9. Thank you all! I’ve gone several times to youtube to listen to current teachers about non duality, to end up leaving (maybe it’s my brain’s dyslexia, or experiences I’ve had) that leaves me shaking my head (not no, but ‘what?’ Like a dog ‘worrying over a bone’) the words become literally ‘nonsensical.’ In the way that ‘there is a way that is simple’ and a ‘way that is complex’. I GET they understand what they are talking about, but to anyone outside of their “cultural context” often sounds gibberish.

    Honestly, after 5 near death experiences, several episodes of feeling-bliss awareness energy (that can’t be explained that I did NOTHING to cause it to happen, other than the one NDE, that left me with a clear feeling of ‘energy’ and that fails the definition), much of the intellectual conversation leaves me not with the ‘feeling of energy or bliss or awareness) but simple exhaustion. It is, like someone mistaken me for speaking another language talking–it fails to communicate, explain or certain even lead to a feeling of anything.

    I stopped chasing bliss, not because it’s not available, but because I kind of “got” that when my progress is ready, it’ll return of it’s own accord. Esp during the NDE (by the way I was 14 years old, not a full adult with ideas of what I should be experiencing, etc), I had no previous IDEA that would produce what happened to me: it came to me. That Kabir, Mirabai, et al, had it right; it’s not going to come by ‘thinking’, or demanding ‘ it happen’, anymore than pleading will cause it happening either!!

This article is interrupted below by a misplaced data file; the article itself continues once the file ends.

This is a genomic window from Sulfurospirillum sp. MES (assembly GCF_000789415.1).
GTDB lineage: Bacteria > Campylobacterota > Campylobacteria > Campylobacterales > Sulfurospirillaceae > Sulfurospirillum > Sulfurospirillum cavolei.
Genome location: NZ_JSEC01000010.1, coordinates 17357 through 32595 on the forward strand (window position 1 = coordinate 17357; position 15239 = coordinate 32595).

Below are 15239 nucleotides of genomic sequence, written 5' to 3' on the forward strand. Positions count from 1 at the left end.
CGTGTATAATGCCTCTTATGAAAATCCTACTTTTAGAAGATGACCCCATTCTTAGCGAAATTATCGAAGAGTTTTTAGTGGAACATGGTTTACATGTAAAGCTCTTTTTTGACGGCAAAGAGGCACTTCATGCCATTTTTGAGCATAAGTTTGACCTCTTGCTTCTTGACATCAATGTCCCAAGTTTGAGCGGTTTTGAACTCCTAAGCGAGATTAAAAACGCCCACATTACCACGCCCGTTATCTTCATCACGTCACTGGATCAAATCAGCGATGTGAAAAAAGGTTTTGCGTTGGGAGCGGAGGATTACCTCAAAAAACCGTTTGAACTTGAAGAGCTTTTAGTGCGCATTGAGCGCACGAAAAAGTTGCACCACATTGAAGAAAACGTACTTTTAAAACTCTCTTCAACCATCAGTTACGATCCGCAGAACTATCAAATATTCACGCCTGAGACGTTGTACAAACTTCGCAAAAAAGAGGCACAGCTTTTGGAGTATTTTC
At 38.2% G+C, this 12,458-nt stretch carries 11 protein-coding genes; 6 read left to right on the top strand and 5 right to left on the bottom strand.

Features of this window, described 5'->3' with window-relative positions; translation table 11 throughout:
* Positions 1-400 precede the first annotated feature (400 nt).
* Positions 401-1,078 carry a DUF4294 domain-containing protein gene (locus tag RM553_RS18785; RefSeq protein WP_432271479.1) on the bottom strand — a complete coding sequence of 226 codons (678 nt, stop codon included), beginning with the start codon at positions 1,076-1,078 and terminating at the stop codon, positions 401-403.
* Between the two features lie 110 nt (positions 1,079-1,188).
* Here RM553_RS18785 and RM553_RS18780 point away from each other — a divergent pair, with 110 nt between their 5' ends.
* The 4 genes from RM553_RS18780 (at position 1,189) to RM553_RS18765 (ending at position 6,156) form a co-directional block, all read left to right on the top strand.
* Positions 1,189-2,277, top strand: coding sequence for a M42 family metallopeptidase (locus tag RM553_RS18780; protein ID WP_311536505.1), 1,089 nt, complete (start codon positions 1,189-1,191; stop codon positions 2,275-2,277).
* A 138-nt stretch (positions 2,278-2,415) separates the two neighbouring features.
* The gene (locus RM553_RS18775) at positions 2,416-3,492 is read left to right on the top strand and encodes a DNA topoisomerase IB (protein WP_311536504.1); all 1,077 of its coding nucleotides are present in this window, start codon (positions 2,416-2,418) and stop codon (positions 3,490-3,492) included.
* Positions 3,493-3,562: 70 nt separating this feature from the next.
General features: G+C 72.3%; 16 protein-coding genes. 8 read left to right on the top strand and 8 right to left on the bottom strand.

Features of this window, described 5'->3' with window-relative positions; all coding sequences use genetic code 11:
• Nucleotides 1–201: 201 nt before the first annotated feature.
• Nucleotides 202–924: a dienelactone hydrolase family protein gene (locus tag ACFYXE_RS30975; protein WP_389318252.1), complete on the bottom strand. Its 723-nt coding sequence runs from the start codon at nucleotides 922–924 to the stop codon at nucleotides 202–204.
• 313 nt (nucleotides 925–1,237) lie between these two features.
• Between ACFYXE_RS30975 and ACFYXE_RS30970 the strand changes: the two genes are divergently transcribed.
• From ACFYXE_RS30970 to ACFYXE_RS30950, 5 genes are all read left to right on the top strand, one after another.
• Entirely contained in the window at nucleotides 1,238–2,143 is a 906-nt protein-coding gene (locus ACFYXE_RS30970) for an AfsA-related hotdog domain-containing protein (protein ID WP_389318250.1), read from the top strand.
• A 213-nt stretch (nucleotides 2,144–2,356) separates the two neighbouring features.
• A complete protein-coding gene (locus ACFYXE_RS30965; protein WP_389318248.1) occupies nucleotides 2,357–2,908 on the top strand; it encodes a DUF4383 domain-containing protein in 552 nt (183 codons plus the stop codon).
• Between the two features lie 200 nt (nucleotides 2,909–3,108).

I certainly gave it the ‘college’ try for 6.5 years, single focused into ‘non dual’ teaching. Meditating daily (walks, books, ‘seva’, literally attempting everything I could to “try” to get “who am I”. I kept coming to dead ends…mostly resulting in a ‘donut hole’, well whatever it is, I can’t find it! I had a guru who threatened me, after confessing I needed to leave because I reached an ‘end’ without anywhere else to go, got ‘cursed’ with: “You will have bad karma for the rest of your days for leaving your true guru.” and I walked out.

    Certainly got that ‘having nothing divine’ was a bunch of hooey, since I can only count on my experience of what I have felt; bliss is beyond compare and beyond definition.